Nina Eliasoph somehow managed to write a biography of my adult life when I was still in high school and university. I'll back up: I started high school in 1990 (around the time Nina was starting her research); I graduated from University in 1999 (about a year after the book was published). During and since, I've volunteered with the Big Sisters, with Girl Guides, helped start my high school's environmental club and served as secretary treasurer, and so on (Chapter 2: Volunteers trying to make Nina Eliasoph somehow managed to write a biography of my adult life when I was still in high school and university. I'll back up: I started high school in 1990 (around the time Nina was starting her research); I graduated from University in 1999 (about a year after the book was published). During and since, I've volunteered with the Big Sisters, with Girl Guides, helped start my high school's environmental club and served as secretary treasurer, and so on (Chapter 2: Volunteers trying to make sense of the world and Chapter 3: 'Close to home' and 'for the children': trying really hard not to care). I've always loved dancing, and in the past several years have become part of several local social dance groups (Chapter 4: Humor, nostalgia, and commercial culture in the postmodern public sphere (largely about her research in country-western dance socials)). And I've joined and worked with activist organizations to try to shift policy and regulation on things like climate change (Chapter 7: Activists carving out a place in the public sphere for discussion), while navigating the media landscape both as an activist trying to gain some publicity to build support and as a freelancer publishing the occasional article (Chapter 8: Newspapers in the cycle of political evaporation). As a Mom, I've often found myself relying on my care for my child to justify and explain my care for larger issues (Eliasoph's "Mandatory Momism") and have discussed many times with friends the reflexive societal and personal sexism in doing so. And I've had too many conversations with too many people in too many contexts to count, with people who knew all the distressing facts, and not only refused to acknowledge any personal investment in the issue at hand, but reacted to any suggestion that they take some action to change the situation as if it were a hostile act (Chapter 6: Strenuous disengagement and cynical chic solidarity). All of this made for the uncomfortable feeling of reading about my own life, set thousands of miles away in another country about thirty years ago. Because you could basically swap out some terms and issues and have a fairly accurate depiction of my own experiences in the same or similar spaces now. Avoiding Politics is essentially anthropological research undertaken in the US on the sociological issue of why Americans aren't publicly engaged in politics: why they don't talk about it, why they profess not to care, what this alarming apathy is all about. Nina chose a coastal American city and joined as many groups as she could: volunteer, activist, social, whatever. She recorded as many of the conversations there as she could, and also conducted joint and individual interviews with other members asking them about their political knowledge and participation. And then she analyzed all of this. This may sound as exciting as dry toast, but I had a hard time putting it down. The conversations and her analyses were fascinating. I would love to see an update that accounts for the explosion of the internet in the years since, because while there were obvious overlaps with cynical chic solidarity and activism, our experience of political speech in our actual lived lives hasn't changed much despite the explosion of FB and blogging and Twitter. If anything, it's just made it all worse. Anyway: her hypothesis is that we are dealing with a culture of political etiquette that makes speaking in public in non-self-interested ways about issues of social concern "rude." Everyone in her book struggles against this: the social dangers and recreation groups feel that public dialogue requires expertise, and they don't have it so they're not allowed to speak, but also that activists don't have it so their public speech is grandstanding and attention-seeking. The volunteers feel that "getting things done" is what's important and speech doesn't change anything, so public speech needs to be relentlessly positive about the positive impacts volunteers can make and totally avoid any questions of broader impact or powerlessness so as to protect fragile senses of empowerment and effectiveness. The "cynical chic" group would describe in relentless, obsessive detail the many issues they "don't care about" because it "doesn't affect them personally"--even when the issue in question was the safety record of a nuclear generating facility a few kilometres from their home. All three had such deep and unquestioning assumptions that everyone is selfish and motivated by self-interest that even the volunteers, who devoted countless hours a week to improving the lives of others in their communities, spoke about their efforts in terms of what they themselves got out of it: getting out of the house, meeting people, etc. And the activists, deeply wanting to make broader impacts and with substantial global concerns, so struggled with finding ways to articulate this in public that they often reflexively fell back into self-interested speech (and when they didn't were completely ignored by the press). While the issues these groups struggled with--nuclear war and energy, toxics incinerators and waste production, arms manufacturing and shipments--are rooted in a different time and place, and are less prevalent in the work I'm trying to do, I found parallels with modern issues in every instance: "You can only talk about an issue in public if you are a technical expert on that issue!" --> Munchin attacking Greta for her climate activisim because of her lack of economics degree "You can only talk about an issue in public if you have a concrete proposal for exactly how to solve it!" --> Critisisms of BLM protestors whose message of "stop killing us" isn't enough unless it's back up by a ten-point action plan for how police should stop killing black people "Activists are just grandstanding and looking for attention!" --> All of them, really, but it's all over coverage of Greta and the school strikers "We shouldn't be looking at broader issues because this is really a matter of family values/individual choice." --> Fossil fuel companies running ads telling people to solve climate change by putting in better insulation; people attacking climate activists if their own lifestyle choices aren't 100% perfect "You have to do your own research and make up your own mind" --> anti-vaxxers, climate denialists You get the idea. Ultimately, Eliasoph found that EVERYBODY cared, everybody was concerned about broader political issues and connections (even if they needed some time with a listening ear to be able to articulate it), but NO ONE felt entitled or allowed to articulate that in public. Which is certainly my experience. Now, if you're anything like me, your response, "Holy shit! What do we do about this?" Eliasoph's suggestions are on the thin side, and really consist only of "creating public contexts and spaces where people can talk about political issues for the sake of talking about political issues." That broad public speech and debate about politics is how power is created in democracies, so we should create those spaces. But, in the spirit of embracing her argument that apathy is a creation of self- and society-imposed limitations on the value of speech for its own sake, I will not criticize the lack of specificity. I will however point to the an initiative started by a friend of mine in Toronto called Why Should I Care? which is a monthly salon in a Toronto bar where people come to hear information and talk about various political issues with total strangers. This is something I'd love to start up in my own town, but of course with a mountain of "it's not appropriate to talk about politics in public" to contend with, it's not easy to find people who want to create that space. I live in hope. If you are in or near Toronto, you should go--my experience there was very positive. ~~~~ This is the third of the trio of "apathy and democracy in decline" books I've read so far this year, so let's connect it to Teardown and The Return of History to wrap it up: All three books and authors are deeply concerned with the state of global affairs and politics; all three point to serious and worsening issues, and the almost complete lack of public engagement on those issues, and what certainly looks like apathy. Welsh describes the issues in some detail, and concludes that citizens in liberal democracies have to stop shopping and start engaging with politics. Meslin describes the many ways such citizens are prevented from doing so by institutional structures; he argues that in private people do care, but they don't engage because they can't. Eliasoph would argue, I believe, that Meslin's experiences with private conversations showing care while public actions show apathy is a prime example of exactly what she finds in her research, and it's not just that institutional structures are frustrating and opaque (though they can be), but that public debate and discussion on political matters is considered by most people to be rude--that it is against political etiquette, and that we need to create the spaces for people to experience building their voice and their analysis before we can expect them to go to meetings or talk to politicians. After all, without that experience, and without having built their analysis, what on earth would they say? How could they participate, except on the solely-technical grounds that the meetings are created for, that presuppose the entire point being the self-interest of the community? They were all good books with something valuable to add to the conversation, but I found Eliasoph's most satisfying. Certainly it's the most challenging, without Welsh's simple advice to vote more, or Meslin's directives for governments to make better public meeting notices. There is no easy way to shift political etiquette to make it not-rude for non-experts with no technical knowledge and no concrete idea of specific action outcomes to talk in public as if their words have value for their own sake, but this is what she is advocating, and I think she is bang-on.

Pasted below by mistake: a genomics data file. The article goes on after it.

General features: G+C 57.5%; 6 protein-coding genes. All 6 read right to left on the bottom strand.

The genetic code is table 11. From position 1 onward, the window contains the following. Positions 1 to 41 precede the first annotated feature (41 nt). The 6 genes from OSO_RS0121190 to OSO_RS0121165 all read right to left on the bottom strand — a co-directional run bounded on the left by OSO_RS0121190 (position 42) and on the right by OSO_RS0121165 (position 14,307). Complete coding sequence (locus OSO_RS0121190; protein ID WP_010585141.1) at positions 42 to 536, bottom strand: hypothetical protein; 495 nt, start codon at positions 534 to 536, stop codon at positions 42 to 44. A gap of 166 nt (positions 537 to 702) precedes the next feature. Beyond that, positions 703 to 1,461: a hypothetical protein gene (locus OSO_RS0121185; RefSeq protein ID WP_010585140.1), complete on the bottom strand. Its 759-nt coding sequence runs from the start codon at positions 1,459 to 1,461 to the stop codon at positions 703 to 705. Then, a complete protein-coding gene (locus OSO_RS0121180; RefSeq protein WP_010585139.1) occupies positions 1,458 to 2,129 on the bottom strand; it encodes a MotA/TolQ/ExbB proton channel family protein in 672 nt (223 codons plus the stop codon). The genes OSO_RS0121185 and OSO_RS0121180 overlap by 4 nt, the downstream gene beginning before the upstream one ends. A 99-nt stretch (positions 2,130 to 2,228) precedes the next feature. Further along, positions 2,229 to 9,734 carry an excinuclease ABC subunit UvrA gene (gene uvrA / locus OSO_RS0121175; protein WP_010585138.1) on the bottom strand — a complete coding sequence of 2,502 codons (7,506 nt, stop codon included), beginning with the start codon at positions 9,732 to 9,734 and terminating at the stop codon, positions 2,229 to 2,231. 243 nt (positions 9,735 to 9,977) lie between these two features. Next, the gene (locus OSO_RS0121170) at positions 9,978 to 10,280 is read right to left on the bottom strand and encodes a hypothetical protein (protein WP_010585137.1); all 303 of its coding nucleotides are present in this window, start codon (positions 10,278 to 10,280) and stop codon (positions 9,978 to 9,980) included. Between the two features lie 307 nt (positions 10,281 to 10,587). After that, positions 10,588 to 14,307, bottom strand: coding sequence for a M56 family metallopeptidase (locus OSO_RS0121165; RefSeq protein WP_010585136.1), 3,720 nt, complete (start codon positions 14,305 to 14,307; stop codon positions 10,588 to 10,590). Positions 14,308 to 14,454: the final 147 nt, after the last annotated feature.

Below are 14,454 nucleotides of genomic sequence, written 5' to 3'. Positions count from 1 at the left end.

2. 5 out of 5